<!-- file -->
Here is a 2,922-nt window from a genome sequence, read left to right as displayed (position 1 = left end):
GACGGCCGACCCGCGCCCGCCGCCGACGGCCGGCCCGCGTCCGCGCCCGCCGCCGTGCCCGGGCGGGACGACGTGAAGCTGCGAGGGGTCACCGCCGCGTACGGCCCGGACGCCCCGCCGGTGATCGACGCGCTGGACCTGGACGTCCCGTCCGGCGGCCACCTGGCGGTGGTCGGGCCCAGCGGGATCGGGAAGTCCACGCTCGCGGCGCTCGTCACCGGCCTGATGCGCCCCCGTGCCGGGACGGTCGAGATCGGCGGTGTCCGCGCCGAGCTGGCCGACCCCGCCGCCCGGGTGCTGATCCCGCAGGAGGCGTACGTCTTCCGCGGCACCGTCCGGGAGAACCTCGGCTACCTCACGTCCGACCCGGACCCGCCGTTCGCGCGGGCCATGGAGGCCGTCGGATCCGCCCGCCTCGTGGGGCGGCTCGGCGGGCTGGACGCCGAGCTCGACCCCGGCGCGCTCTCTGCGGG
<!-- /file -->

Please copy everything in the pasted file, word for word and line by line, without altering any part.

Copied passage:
Here is a 2,922-nt window from a genome sequence, read left to right as displayed (position 1 = left end):
GACGGCCGACCCGCGCCCGCCGCCGACGGCCGGCCCGCGTCCGCGCCCGCCGCCGTGCCCGGGCGGGACGACGTGAAGCTGCGAGGGGTCACCGCCGCGTACGGCCCGGACGCCCCGCCGGTGATCGACGCGCTGGACCTGGACGTCCCGTCCGGCGGCCACCTGGCGGTGGTCGGGCCCAGCGGGATCGGGAAGTCCACGCTCGCGGCGCTCGTCACCGGCCTGATGCGCCCCCGTGCCGGGACGGTCGAGATCGGCGGTGTCCGCGCCGAGCTGGCCGACCCCGCCGCCCGGGTGCTGATCCCGCAGGAGGCGTACGTCTTCCGCGGCACCGTCCGGGAGAACCTCGGCTACCTCACGTCCGACCCGGACCCGCCGTTCGCGCGGGCCATGGAGGCCGTCGGATCCGCCCGCCTCGTGGGGCGGCTCGGCGGGCTGGACGCCGAGCTCGACCCCGGCGCGCTCTCTGCGGG